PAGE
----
The first impression is called a ‘fullering’ ‘edging’ or ‘bending’ impression. Subsequent stages are called ‘blocking’ cavities in which the work piece is moulded into a shape that more closely resembles the final product. Finally, the last stage is forging the part using a ‘finisher’ impression to give the work piece its final shape.

Initially, closed-die forging has a high start-up cost. This is due to the time, intricacy and production of the dies that are required as part of the process. However, once these costs have been absorbed, the recurring costs for each part are relatively low making closed-die forged parts more economical with greater volumes.

‘Cogging’ is a subprocess of open-die drop forging, in which flat or slightly curved dies are used to compress a workpiece to reduce its thickness and increase its width or length. During cogging, the item to be forged is large in comparison to the size of the die. The workpiece is forged in a series of blows from the hammer as it is moved along ready for the next blow to take place on the next bit of the bar.

Cogging is typically used a one forging process in a series. It can be seen as the initial stage to roughly reshape blocks of metal, ready for subsequent operations to be undertaken to form the desired part.

Fullering is a very similar process to cogging. The main difference between the two is that the dies used in fullering are both convex shaped. This deforms the workpiece causing the metal to flow out evenly to both sides of the compression.

Edging is the same as fullering however both of the dies that are used in the process are concave shaped. It results in metal flowing into the thicker middle area from both sides as they are compressed with the blow of the hammer.

Our Drop Forging Facilities

Open-die drop forging

Open-die forging is a type of drop forging and is the process of re-shaping a piece of material between multiple dies that do not completely enclose the material.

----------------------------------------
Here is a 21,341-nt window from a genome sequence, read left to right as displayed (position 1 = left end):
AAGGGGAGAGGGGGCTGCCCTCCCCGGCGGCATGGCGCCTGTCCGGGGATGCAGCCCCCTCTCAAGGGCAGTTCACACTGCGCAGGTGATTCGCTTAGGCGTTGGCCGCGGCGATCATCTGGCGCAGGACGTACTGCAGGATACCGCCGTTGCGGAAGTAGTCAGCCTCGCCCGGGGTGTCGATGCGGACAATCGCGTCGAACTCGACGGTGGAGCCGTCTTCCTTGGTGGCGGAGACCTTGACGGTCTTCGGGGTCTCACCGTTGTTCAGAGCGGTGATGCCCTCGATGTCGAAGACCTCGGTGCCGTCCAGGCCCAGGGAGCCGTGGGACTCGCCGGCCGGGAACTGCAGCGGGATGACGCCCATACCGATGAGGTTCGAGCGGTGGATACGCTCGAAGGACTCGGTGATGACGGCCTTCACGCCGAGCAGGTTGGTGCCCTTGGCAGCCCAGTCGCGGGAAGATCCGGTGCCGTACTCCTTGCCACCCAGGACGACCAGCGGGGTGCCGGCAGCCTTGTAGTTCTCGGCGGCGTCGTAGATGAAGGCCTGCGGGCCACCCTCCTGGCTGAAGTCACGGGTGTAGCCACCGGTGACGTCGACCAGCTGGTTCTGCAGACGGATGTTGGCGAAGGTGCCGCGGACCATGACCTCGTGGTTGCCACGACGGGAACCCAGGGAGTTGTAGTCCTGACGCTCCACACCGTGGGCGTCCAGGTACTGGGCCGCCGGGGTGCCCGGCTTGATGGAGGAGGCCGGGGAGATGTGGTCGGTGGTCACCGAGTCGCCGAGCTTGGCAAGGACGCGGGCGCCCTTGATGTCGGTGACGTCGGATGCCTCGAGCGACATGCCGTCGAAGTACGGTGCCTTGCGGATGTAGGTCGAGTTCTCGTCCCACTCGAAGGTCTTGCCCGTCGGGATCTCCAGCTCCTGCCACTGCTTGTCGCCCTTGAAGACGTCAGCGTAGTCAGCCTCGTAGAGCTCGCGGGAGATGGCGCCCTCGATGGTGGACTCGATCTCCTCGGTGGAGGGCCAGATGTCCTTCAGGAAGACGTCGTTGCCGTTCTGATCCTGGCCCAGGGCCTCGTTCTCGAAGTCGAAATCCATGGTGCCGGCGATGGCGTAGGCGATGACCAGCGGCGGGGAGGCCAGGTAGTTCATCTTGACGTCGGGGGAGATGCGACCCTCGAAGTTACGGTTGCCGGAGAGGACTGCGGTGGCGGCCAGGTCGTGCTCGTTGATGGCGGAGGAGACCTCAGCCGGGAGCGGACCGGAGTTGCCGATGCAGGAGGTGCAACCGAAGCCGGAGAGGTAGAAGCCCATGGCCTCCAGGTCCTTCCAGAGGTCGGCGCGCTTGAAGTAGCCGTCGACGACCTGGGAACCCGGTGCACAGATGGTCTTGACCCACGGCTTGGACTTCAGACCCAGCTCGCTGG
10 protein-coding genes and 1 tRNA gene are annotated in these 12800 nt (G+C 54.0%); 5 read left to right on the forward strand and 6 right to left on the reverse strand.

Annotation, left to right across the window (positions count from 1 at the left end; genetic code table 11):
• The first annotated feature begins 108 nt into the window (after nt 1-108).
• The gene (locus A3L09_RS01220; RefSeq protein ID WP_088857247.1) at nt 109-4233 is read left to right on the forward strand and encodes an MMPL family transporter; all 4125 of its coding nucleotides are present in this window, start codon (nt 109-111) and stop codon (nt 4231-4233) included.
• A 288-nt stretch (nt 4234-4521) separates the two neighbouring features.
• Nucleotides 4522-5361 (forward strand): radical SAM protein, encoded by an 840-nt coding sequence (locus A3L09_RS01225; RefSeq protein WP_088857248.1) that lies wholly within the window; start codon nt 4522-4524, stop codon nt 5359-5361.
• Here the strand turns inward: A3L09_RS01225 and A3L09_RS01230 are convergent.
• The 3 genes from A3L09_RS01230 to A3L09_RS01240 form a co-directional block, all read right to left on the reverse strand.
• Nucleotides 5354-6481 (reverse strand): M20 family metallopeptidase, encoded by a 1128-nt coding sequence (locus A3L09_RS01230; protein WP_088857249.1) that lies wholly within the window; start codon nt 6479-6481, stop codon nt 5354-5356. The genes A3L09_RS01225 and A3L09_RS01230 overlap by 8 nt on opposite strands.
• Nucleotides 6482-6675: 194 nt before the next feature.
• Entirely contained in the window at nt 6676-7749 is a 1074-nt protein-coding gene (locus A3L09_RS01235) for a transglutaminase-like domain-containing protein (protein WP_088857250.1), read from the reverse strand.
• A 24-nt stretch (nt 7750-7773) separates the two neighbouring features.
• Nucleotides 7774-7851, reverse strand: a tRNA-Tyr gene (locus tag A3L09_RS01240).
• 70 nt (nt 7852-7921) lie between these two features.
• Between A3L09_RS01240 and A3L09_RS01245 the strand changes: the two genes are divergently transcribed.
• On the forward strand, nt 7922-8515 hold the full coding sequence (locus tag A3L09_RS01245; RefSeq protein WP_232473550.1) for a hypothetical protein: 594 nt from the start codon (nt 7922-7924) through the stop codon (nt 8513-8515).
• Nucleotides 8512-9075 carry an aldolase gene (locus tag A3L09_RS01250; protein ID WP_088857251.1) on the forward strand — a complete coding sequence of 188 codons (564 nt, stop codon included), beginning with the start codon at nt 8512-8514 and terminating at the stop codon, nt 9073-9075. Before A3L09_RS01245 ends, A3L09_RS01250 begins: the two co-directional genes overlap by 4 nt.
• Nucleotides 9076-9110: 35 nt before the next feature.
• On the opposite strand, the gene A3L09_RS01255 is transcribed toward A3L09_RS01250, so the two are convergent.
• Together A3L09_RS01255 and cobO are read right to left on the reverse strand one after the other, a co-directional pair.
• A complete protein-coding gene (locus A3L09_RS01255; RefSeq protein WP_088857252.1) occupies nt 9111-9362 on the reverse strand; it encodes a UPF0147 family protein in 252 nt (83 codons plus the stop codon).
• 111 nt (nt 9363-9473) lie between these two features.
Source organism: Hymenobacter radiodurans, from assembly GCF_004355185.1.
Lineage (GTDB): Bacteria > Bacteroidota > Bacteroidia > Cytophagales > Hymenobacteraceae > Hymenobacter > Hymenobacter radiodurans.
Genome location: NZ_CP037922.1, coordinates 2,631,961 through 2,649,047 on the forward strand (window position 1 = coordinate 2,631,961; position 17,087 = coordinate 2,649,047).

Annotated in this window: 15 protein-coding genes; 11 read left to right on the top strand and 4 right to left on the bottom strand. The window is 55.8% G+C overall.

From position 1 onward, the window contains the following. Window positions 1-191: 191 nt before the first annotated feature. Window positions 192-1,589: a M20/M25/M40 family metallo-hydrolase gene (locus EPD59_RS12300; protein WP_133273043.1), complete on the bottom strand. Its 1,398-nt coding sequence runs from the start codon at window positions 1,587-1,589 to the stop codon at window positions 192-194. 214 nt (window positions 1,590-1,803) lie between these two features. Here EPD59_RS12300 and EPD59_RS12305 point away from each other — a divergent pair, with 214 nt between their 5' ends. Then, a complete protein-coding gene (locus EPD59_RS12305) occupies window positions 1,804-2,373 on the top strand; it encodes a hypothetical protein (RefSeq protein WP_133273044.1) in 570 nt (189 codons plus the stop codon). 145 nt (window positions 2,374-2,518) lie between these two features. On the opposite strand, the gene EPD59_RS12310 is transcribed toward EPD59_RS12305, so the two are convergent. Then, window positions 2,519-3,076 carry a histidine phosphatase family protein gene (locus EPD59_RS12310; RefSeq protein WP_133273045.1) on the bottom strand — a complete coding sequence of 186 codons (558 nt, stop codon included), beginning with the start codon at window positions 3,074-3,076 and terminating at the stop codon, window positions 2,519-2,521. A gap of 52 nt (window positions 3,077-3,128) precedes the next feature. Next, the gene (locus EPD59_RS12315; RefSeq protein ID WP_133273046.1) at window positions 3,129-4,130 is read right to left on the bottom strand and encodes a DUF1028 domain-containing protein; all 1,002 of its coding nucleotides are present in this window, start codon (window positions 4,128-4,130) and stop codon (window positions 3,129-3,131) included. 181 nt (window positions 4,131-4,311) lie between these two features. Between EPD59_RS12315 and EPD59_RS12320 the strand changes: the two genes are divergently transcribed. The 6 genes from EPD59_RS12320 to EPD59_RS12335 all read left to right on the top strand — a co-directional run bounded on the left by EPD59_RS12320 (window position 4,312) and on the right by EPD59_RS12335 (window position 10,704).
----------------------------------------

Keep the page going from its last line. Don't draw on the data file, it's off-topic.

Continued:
The process works by placing the workpiece between two open dies in order to allow the workpiece to move freely when pressure is applied. After every press of the die, the metal takes a new shape. This process of drop forging is commonly used for less intricate parts.

Closed-die drop forging

Closed-die forgings are one of the popular methods of forging. This is because it allows us to produce smaller and more intricate parts. These may include but are not limited components such as seat belt buckles

These smaller parts are formed by heating, pressing and hammering the metal into diecasts. Commonly, after this process is carried out it will be completed using a sanding machine as well as specialist tools to make the final product smooth.

Want to discover more about open die forging in Halesowen or Birmingham? Or do you want to know more on open die forging vs closed die forging? We offer closed die forging Birmingham alongside open die forging.

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Advantages of drop Forging

Reduced chance of voids

Improved microstructure

Finer grain size

Continuous grain flow

Better fatigue resistance

Greater strength